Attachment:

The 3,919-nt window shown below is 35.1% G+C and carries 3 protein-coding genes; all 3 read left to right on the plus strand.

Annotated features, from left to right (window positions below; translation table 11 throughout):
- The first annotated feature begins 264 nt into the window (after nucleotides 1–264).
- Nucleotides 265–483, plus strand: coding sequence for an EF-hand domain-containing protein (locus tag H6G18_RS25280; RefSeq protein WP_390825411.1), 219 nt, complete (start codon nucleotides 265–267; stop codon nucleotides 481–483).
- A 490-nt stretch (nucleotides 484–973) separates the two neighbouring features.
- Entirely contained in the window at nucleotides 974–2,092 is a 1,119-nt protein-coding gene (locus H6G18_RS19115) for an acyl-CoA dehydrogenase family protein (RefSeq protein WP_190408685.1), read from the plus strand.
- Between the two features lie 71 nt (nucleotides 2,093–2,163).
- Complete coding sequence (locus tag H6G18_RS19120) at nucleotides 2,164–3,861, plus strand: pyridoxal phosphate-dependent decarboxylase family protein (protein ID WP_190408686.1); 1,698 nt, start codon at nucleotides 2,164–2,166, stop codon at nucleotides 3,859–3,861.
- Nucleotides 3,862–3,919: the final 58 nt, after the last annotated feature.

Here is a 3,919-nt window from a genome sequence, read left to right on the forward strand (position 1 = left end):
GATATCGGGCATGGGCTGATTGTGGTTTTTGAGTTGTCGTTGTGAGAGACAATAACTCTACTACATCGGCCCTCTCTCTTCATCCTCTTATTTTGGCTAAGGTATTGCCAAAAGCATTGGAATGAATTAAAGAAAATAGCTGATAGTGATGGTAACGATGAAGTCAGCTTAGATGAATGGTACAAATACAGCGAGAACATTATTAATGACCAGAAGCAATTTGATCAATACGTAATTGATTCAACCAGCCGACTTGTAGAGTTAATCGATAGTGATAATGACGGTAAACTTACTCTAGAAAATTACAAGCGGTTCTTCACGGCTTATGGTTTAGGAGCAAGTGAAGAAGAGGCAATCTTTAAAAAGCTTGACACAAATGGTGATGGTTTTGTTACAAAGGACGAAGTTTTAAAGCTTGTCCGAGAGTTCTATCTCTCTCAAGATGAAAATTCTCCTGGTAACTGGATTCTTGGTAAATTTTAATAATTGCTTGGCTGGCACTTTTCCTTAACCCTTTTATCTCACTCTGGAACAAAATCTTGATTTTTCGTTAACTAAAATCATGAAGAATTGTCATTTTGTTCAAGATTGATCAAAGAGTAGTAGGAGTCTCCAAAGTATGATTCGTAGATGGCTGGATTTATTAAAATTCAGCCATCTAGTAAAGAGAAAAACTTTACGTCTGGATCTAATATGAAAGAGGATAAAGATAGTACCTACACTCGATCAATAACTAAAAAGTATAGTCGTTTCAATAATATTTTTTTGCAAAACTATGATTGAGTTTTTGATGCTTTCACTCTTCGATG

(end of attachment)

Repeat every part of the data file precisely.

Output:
The 3,919-nt window shown below is 35.1% G+C and carries 3 protein-coding genes; all 3 read left to right on the plus strand.

Annotated features, from left to right (window positions below; translation table 11 throughout):
- The first annotated feature begins 264 nt into the window (after nucleotides 1–264).
- Nucleotides 265–483, plus strand: coding sequence for an EF-hand domain-containing protein (locus tag H6G18_RS25280; RefSeq protein WP_390825411.1), 219 nt, complete (start codon nucleotides 265–267; stop codon nucleotides 481–483).
- A 490-nt stretch (nucleotides 484–973) separates the two neighbouring features.
- Entirely contained in the window at nucleotides 974–2,092 is a 1,119-nt protein-coding gene (locus H6G18_RS19115) for an acyl-CoA dehydrogenase family protein (RefSeq protein WP_190408685.1), read from the plus strand.
- Between the two features lie 71 nt (nucleotides 2,093–2,163).
- Complete coding sequence (locus tag H6G18_RS19120) at nucleotides 2,164–3,861, plus strand: pyridoxal phosphate-dependent decarboxylase family protein (protein ID WP_190408686.1); 1,698 nt, start codon at nucleotides 2,164–2,166, stop codon at nucleotides 3,859–3,861.
- Nucleotides 3,862–3,919: the final 58 nt, after the last annotated feature.

Here is a 3,919-nt window from a genome sequence, read left to right on the forward strand (position 1 = left end):
GATATCGGGCATGGGCTGATTGTGGTTTTTGAGTTGTCGTTGTGAGAGACAATAACTCTACTACATCGGCCCTCTCTCTTCATCCTCTTATTTTGGCTAAGGTATTGCCAAAAGCATTGGAATGAATTAAAGAAAATAGCTGATAGTGATGGTAACGATGAAGTCAGCTTAGATGAATGGTACAAATACAGCGAGAACATTATTAATGACCAGAAGCAATTTGATCAATACGTAATTGATTCAACCAGCCGACTTGTAGAGTTAATCGATAGTGATAATGACGGTAAACTTACTCTAGAAAATTACAAGCGGTTCTTCACGGCTTATGGTTTAGGAGCAAGTGAAGAAGAGGCAATCTTTAAAAAGCTTGACACAAATGGTGATGGTTTTGTTACAAAGGACGAAGTTTTAAAGCTTGTCCGAGAGTTCTATCTCTCTCAAGATGAAAATTCTCCTGGTAACTGGATTCTTGGTAAATTTTAATAATTGCTTGGCTGGCACTTTTCCTTAACCCTTTTATCTCACTCTGGAACAAAATCTTGATTTTTCGTTAACTAAAATCATGAAGAATTGTCATTTTGTTCAAGATTGATCAAAGAGTAGTAGGAGTCTCCAAAGTATGATTCGTAGATGGCTGGATTTATTAAAATTCAGCCATCTAGTAAAGAGAAAAACTTTACGTCTGGATCTAATATGAAAGAGGATAAAGATAGTACCTACACTCGATCAATAACTAAAAAGTATAGTCGTTTCAATAATATTTTTTTGCAAAACTATGATTGAGTTTTTGATGCTTTCACTCTTCGATG